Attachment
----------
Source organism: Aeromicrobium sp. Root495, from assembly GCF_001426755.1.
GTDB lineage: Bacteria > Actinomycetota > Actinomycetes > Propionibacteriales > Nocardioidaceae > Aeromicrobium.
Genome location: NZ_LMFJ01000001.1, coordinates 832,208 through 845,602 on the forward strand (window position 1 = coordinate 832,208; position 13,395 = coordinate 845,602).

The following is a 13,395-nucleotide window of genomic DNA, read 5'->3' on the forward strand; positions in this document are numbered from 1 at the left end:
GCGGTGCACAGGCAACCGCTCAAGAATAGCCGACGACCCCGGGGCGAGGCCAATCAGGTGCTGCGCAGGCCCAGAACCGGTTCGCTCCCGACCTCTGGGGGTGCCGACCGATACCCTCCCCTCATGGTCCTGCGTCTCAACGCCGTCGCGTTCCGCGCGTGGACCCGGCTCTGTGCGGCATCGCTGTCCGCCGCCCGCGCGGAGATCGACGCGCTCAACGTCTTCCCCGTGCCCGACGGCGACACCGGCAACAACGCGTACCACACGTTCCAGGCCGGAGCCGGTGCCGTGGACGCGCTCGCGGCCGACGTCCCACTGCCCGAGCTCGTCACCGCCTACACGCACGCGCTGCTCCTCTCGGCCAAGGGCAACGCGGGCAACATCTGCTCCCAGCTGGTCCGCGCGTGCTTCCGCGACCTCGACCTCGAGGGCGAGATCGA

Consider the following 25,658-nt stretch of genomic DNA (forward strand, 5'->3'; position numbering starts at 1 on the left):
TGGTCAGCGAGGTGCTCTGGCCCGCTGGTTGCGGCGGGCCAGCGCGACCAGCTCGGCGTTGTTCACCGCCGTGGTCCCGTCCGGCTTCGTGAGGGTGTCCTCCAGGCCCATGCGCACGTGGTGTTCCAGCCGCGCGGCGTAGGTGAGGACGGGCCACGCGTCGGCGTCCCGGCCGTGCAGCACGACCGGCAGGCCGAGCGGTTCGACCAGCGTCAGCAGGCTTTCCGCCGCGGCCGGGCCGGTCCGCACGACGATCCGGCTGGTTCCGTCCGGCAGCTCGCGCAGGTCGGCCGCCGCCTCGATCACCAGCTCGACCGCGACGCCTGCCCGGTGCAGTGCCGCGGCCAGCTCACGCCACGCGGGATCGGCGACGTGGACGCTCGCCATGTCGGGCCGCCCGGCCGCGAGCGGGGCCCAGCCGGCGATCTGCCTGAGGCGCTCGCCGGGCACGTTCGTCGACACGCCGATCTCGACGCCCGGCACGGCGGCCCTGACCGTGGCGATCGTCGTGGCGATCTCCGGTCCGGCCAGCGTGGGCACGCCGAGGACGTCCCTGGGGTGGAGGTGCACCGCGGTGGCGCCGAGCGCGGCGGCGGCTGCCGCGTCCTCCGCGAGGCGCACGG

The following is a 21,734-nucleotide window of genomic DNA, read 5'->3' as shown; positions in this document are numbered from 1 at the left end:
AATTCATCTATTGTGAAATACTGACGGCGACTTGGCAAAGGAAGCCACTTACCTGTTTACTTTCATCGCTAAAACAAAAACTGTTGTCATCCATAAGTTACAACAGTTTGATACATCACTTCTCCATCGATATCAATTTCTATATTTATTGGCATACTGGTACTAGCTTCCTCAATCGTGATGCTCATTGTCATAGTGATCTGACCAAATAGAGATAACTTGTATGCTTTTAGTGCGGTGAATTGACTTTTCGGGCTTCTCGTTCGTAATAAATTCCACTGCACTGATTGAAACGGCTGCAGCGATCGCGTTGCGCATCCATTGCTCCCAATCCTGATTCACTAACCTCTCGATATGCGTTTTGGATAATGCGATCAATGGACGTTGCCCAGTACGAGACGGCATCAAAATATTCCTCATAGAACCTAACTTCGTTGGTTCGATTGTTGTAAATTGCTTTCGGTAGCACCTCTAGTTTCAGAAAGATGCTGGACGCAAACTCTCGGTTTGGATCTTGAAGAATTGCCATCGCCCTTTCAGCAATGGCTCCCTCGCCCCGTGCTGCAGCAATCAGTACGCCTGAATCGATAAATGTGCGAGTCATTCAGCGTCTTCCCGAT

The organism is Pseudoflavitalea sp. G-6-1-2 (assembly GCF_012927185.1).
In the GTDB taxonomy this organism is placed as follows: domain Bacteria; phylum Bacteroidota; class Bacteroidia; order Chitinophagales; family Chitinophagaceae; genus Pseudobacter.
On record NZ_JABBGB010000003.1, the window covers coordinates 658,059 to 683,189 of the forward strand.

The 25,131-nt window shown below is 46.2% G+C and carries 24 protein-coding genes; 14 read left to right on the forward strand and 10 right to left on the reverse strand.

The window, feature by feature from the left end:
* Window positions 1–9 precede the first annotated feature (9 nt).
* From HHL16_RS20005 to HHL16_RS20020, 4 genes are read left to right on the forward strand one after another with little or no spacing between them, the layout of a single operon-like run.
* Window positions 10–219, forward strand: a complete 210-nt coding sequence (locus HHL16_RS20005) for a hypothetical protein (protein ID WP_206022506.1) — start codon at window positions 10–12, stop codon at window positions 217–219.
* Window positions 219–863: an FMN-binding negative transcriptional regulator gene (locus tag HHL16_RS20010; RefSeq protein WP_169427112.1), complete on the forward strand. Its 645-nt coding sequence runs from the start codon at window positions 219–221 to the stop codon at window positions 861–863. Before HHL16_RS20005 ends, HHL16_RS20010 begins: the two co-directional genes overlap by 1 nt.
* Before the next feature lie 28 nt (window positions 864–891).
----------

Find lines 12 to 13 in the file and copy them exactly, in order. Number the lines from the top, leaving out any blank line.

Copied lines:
On record NZ_JABBGB010000003.1, the window covers coordinates 658,059 to 683,189 of the forward strand.

The 25,131-nt window shown below is 46.2% G+C and carries 24 protein-coding genes; 14 read left to right on the forward strand and 10 right to left on the reverse strand.